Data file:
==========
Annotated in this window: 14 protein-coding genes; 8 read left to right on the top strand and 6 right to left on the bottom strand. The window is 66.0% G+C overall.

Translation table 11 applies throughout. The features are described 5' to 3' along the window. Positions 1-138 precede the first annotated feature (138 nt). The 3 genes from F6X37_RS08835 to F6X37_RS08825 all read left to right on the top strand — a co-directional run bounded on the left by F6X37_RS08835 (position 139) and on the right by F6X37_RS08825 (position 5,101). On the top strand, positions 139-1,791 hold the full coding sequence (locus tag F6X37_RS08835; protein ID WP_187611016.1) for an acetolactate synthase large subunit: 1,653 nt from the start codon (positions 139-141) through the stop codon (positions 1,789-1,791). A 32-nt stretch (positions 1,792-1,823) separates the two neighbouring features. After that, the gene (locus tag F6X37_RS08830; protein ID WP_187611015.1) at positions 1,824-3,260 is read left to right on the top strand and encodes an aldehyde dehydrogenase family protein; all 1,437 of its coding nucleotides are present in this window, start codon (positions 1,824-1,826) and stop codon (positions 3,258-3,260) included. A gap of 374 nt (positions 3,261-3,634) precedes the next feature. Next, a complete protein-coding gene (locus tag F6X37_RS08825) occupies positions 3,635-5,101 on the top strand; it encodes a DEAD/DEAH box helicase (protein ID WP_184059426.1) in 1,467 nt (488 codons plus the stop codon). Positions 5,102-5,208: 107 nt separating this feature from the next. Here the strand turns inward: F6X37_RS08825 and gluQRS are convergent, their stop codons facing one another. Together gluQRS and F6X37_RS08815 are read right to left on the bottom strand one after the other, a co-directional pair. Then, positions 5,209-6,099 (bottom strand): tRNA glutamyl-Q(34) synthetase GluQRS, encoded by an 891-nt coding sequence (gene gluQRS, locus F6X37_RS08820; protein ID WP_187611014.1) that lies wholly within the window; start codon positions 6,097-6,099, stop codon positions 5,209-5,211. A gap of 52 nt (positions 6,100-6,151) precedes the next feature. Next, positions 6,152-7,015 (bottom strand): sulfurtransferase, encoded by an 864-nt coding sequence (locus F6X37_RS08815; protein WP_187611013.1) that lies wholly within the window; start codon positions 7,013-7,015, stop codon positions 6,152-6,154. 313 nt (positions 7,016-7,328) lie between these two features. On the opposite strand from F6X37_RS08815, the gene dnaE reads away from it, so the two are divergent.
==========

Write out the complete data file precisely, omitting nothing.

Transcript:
Annotated in this window: 14 protein-coding genes; 8 read left to right on the top strand and 6 right to left on the bottom strand. The window is 66.0% G+C overall.

Translation table 11 applies throughout. The features are described 5' to 3' along the window. Positions 1-138 precede the first annotated feature (138 nt). The 3 genes from F6X37_RS08835 to F6X37_RS08825 all read left to right on the top strand — a co-directional run bounded on the left by F6X37_RS08835 (position 139) and on the right by F6X37_RS08825 (position 5,101). On the top strand, positions 139-1,791 hold the full coding sequence (locus tag F6X37_RS08835; protein ID WP_187611016.1) for an acetolactate synthase large subunit: 1,653 nt from the start codon (positions 139-141) through the stop codon (positions 1,789-1,791). A 32-nt stretch (positions 1,792-1,823) separates the two neighbouring features. After that, the gene (locus tag F6X37_RS08830; protein ID WP_187611015.1) at positions 1,824-3,260 is read left to right on the top strand and encodes an aldehyde dehydrogenase family protein; all 1,437 of its coding nucleotides are present in this window, start codon (positions 1,824-1,826) and stop codon (positions 3,258-3,260) included. A gap of 374 nt (positions 3,261-3,634) precedes the next feature. Next, a complete protein-coding gene (locus tag F6X37_RS08825) occupies positions 3,635-5,101 on the top strand; it encodes a DEAD/DEAH box helicase (protein ID WP_184059426.1) in 1,467 nt (488 codons plus the stop codon). Positions 5,102-5,208: 107 nt separating this feature from the next. Here the strand turns inward: F6X37_RS08825 and gluQRS are convergent, their stop codons facing one another. Together gluQRS and F6X37_RS08815 are read right to left on the bottom strand one after the other, a co-directional pair. Then, positions 5,209-6,099 (bottom strand): tRNA glutamyl-Q(34) synthetase GluQRS, encoded by an 891-nt coding sequence (gene gluQRS, locus F6X37_RS08820; protein ID WP_187611014.1) that lies wholly within the window; start codon positions 6,097-6,099, stop codon positions 5,209-5,211. A gap of 52 nt (positions 6,100-6,151) precedes the next feature. Next, positions 6,152-7,015 (bottom strand): sulfurtransferase, encoded by an 864-nt coding sequence (locus F6X37_RS08815; protein WP_187611013.1) that lies wholly within the window; start codon positions 7,013-7,015, stop codon positions 6,152-6,154. 313 nt (positions 7,016-7,328) lie between these two features. On the opposite strand from F6X37_RS08815, the gene dnaE reads away from it, so the two are divergent.